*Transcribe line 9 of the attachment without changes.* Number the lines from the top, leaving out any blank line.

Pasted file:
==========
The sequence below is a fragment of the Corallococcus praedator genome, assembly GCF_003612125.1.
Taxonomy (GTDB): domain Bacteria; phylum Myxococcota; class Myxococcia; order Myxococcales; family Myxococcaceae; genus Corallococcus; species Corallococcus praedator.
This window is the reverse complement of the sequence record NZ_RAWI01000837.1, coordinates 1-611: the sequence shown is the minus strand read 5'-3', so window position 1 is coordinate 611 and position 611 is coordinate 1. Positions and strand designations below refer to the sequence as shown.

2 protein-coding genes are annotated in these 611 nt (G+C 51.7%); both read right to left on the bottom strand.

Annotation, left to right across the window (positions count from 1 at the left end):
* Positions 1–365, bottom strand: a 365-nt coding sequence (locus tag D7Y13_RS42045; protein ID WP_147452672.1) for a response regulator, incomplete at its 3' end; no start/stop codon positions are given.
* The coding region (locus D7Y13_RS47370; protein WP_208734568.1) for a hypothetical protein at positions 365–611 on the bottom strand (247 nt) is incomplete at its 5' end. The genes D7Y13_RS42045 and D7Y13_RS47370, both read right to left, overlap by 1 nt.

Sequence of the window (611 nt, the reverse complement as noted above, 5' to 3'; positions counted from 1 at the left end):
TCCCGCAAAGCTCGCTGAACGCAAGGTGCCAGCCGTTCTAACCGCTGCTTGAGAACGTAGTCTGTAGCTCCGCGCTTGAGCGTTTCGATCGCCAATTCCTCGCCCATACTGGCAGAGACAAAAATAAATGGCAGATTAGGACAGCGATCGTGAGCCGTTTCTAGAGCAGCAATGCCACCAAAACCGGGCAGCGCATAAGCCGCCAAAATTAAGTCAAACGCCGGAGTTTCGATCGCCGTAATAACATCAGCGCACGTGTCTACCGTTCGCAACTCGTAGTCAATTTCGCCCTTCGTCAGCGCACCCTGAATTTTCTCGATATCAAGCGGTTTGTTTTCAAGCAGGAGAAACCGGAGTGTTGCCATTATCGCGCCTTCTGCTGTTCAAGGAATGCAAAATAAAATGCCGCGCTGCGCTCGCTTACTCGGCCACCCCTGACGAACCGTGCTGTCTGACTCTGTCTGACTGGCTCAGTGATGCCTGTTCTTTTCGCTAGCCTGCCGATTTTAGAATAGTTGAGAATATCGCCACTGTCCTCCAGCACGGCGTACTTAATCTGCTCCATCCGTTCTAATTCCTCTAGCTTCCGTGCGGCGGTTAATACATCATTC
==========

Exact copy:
TCCCGCAAAGCTCGCTGAACGCAAGGTGCCAGCCGTTCTAACCGCTGCTTGAGAACGTAGTCTGTAGCTCCGCGCTTGAGCGTTTCGATCGCCAATTCCTCGCCCATACTGGCAGAGACAAAAATAAATGGCAGATTAGGACAGCGATCGTGAGCCGTTTCTAGAGCAGCAATGCCACCAAAACCGGGCAGCGCATAAGCCGCCAAAATTAAGTCAAACGCCGGAGTTTCGATCGCCGTAATAACATCAGCGCACGTGTCTACCGTTCGCAACTCGTAGTCAATTTCGCCCTTCGTCAGCGCACCCTGAATTTTCTCGATATCAAGCGGTTTGTTTTCAAGCAGGAGAAACCGGAGTGTTGCCATTATCGCGCCTTCTGCTGTTCAAGGAATGCAAAATAAAATGCCGCGCTGCGCTCGCTTACTCGGCCACCCCTGACGAACCGTGCTGTCTGACTCTGTCTGACTGGCTCAGTGATGCCTGTTCTTTTCGCTAGCCTGCCGATTTTAGAATAGTTGAGAATATCGCCACTGTCCTCCAGCACGGCGTACTTAATCTGCTCCATCCGTTCTAATTCCTCTAGCTTCCGTGCGGCGGTTAATACATCATTC